Druckansicht der Internetadresse:

Cluster of Excellence EXC 2052 - "Africa Multiple: reconfiguring African Studies"

Print page

Dr. Matthew Sabbi

Sabbi Dr. Matthew Sabbi
Sabbi



Personal Information

Matthew Sabbi holds Dr. phil. in Development Sociology and has been a Postdoctoral researcher at the chair of Development Sociology, University of Bayreuth. His main research fields are sociology of development policy; political sociology of Africa (decentralization and local political reforms); and organizational sociology (particularly how actors’ behave and adapt to organizational reform). His most recent research, funded by the Fritz Thyssen Foundation, examines the everyday life of Ghanaian councillors and their motivation for running for office. The research project for the Cluster of Excellence in Bayreuth develops these themes even further with a focus on relational networks.  

Sabbi



Project Description

Studies on decision influence in decentralized structures in the global south focus on councillors’ apparent powerlessness to affect local decisions. Mayors, bureaucrats, neo-traditional actors, and political parties are seen as most powerful actors. Though elected councillors come under immense pressure to prove their relevance to their constituents, their conditions of work and incentives are often neglected. Intriguingly, little attention is paid to specific networks and relations of councillors that exact decision-making influence. In this project, I apply social network analysis together with detailed empirical data from Ghana to re-interpret the agency in everyday, mundane and mutually-constituted strategies of councillors. I focus on their relational networks and options and how these shore up councillors’ political power. I argue that these mundane, often contradictory, multiple relations and ever-shifting networks compel and yield connections that shore-up local political influence of councillors.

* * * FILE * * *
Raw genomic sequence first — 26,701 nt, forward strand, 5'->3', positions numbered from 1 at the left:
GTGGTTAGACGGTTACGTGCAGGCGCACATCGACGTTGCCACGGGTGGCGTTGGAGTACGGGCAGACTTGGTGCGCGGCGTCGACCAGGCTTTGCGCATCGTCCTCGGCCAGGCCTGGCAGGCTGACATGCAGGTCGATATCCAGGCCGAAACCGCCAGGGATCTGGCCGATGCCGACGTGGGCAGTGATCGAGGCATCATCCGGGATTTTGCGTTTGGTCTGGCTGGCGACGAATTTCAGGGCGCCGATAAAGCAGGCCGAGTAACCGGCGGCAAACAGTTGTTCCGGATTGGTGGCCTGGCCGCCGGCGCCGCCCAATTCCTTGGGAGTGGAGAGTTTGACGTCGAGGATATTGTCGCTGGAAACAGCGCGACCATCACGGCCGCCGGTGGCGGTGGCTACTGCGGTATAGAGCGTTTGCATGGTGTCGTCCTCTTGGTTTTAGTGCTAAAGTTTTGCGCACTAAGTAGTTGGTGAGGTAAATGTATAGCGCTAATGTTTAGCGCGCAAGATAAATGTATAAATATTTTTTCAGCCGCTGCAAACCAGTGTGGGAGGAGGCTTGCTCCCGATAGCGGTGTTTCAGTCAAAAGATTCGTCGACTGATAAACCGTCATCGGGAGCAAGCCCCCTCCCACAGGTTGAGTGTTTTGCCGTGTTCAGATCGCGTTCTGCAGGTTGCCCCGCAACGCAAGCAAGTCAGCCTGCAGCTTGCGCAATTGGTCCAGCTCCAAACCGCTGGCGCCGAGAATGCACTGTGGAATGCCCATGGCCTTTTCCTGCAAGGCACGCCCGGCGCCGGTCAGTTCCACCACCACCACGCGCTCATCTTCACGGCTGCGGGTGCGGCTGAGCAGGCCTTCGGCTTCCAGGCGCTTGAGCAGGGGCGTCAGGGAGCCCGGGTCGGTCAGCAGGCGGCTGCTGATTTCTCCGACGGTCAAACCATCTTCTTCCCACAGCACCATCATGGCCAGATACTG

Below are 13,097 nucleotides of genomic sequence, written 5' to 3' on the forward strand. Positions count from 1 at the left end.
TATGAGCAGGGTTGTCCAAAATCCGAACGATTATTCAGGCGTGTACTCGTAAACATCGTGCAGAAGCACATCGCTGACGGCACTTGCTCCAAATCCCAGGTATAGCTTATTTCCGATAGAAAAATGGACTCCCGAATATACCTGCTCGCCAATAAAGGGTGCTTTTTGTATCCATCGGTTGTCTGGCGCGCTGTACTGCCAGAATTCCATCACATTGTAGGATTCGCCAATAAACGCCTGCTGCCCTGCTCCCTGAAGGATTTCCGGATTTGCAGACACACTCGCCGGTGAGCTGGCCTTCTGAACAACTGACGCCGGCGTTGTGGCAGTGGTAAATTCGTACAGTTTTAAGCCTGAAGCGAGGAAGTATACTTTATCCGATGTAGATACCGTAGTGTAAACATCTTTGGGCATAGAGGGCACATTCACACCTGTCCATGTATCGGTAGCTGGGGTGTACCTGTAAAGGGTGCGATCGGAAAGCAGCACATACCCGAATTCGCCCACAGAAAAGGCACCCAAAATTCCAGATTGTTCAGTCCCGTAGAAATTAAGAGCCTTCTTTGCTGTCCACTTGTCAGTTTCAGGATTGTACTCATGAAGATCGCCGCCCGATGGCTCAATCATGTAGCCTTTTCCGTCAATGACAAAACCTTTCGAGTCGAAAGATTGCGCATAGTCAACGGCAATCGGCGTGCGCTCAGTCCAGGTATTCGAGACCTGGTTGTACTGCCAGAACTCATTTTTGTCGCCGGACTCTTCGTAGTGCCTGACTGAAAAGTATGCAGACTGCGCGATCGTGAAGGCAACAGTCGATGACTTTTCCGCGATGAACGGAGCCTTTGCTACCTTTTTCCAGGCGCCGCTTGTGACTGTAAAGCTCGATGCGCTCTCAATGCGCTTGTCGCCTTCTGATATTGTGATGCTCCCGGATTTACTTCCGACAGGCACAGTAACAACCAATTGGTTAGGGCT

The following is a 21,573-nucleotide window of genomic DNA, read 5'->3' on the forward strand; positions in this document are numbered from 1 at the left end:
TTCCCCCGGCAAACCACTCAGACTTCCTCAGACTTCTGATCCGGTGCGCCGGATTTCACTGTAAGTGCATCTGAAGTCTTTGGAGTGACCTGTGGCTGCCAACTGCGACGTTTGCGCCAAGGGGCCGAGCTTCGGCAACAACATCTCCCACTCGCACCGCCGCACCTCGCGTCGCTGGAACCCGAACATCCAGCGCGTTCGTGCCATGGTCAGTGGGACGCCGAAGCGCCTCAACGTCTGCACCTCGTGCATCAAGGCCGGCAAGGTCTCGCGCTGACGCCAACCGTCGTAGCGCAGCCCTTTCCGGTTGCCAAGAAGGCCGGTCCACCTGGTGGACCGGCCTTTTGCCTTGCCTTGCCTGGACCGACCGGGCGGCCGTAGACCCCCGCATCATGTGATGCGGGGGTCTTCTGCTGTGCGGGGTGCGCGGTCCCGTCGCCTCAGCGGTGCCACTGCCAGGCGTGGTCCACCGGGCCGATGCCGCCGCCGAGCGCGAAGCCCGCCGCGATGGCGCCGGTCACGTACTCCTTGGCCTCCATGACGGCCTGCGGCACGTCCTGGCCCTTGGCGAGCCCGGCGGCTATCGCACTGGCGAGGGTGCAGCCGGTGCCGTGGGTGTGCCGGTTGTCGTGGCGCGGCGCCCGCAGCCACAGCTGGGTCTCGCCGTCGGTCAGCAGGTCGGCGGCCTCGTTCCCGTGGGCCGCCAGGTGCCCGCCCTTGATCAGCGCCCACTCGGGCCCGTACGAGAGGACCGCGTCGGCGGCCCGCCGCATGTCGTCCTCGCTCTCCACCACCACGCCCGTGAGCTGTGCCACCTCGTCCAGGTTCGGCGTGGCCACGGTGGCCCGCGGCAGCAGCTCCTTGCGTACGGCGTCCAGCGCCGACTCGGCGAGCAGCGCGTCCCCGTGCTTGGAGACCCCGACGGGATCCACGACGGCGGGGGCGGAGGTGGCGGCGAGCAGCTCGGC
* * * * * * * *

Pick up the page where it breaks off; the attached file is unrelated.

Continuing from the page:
Selected Publications

  • 2017 Matthew Sabbi: Local state institutional reforms in Ghana: Actors, legitimacy and the unfulfilled promise of participatory development. Baden-Baden: Nomos Verlag
  • 2017 Matthew Sabbi: Strategic bureaucracies: Transnational funding and mundane practices of Ghanaian local governments. Third World Quarterly, 38(4), 939–955. doi: 10.1080/01436597.2016.1176858
  • 2016 Matthew Sabbi & Collins Adjei Mensah: Juggling administrative institutions: Local state actors and the management of urban space in Kumasi, Ghana. Urban Forum, 27(1), 59–78.
  • 2016 Peter Narh, Cosmas Kombat Lambini, Matthew Sabbi, Van Dien Pham, & Trung Thanh Nguyen: Land sector reforms in Ghana, Kenya and Vietnam: A comparative analysis of their effectiveness. Land, 5 (2), 8 http://dx.doi.org/10.3390/land5020008
  • 2015 Matthew Sabbi: Competing interests of local political actors in the making of local government in Ghana. Modern Africa: Politics, History and Society, 3(1), 11–37.
Sabbi



Dr. Matthew Sabbi
01.01.2020 - 30.06.2020

Phone:
E-mail: matthewsabbi@yahoo.com; Matthew.sabbi@uni-bayreuth.de
Homepage:

Facebook Twitter Youtube-Kanal Instagram Blog